Please what is a good approach to planning a week long itinerary in Rome? Tips, suggestions???
Choose a hotel that is easy walking to at least one place you want to explore in depth: the Colosseum and the Roman Forum, Piazza Navona, the Jewish Ghetto, Trevi Fountain, the Pantheon, whatever you love. Map out several walking trips from that location, to include places you've not been before, and seek out hidden gems in those neighborhoods. Get a good walking map, use at least three days for major walking - you can walk easily between "famous tourist must-sees"--- too many to mention. Walk down small streets, take your time, don't try to cover it all in one week. Use a day or two for cab rides to outlying places such as the catacombs which are too far to walk. Get up very early one day, take the train to Florence, and arrive back in Rome by nightfall - an amazingly beautiful trip! Try to avoid planning your days around special restaurants - there are wonderful restaurants everywhere, leave room for surprises.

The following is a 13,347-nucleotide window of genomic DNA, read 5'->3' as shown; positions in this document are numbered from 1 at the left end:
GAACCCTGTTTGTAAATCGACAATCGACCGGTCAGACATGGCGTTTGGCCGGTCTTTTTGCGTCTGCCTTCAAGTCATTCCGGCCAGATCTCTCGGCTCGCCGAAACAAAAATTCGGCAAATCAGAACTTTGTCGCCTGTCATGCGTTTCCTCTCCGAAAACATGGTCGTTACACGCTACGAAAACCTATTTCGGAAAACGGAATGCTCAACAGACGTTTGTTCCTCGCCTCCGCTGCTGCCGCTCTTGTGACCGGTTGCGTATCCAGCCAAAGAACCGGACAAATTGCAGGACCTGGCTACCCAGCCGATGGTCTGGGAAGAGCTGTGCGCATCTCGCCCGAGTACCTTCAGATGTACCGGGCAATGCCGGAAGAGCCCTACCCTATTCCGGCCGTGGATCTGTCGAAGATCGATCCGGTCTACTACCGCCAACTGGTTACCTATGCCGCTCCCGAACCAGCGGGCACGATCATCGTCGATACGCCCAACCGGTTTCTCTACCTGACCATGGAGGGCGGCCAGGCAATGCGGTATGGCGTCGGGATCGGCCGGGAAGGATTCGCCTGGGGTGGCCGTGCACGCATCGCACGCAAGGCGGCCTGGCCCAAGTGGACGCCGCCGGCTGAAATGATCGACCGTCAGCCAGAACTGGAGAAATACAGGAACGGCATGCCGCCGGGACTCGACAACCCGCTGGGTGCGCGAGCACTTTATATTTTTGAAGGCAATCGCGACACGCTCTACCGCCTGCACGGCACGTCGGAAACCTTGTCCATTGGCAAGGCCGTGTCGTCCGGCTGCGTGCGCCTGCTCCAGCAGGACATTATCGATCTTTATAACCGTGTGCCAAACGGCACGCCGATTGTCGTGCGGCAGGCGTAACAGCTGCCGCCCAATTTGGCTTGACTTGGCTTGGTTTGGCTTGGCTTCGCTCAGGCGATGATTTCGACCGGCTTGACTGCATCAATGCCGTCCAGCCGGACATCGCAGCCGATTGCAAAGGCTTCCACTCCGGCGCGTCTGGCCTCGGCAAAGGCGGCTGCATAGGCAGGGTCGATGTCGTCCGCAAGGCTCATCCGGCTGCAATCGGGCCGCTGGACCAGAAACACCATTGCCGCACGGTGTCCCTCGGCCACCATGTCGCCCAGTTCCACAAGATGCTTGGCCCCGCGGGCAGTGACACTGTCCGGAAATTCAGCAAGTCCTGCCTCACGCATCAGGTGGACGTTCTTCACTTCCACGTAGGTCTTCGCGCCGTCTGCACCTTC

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Remember a lot of places are closed from 2:30-3:30pm for afternoon naps
La Terrazza dell'Eden IS MY FAVORITE restaurant in Roma - THE VIEWS!! but also $$$$ - so go for lunch rather than dinner - but great to see the view in the afternoon and may pop-up for a sunset cocktail at the bar - food and view are a MUST here.
Sistine Chapel - remember to dress appropriately, there is a dress code at the Vatican - also allow for at least 3-hours here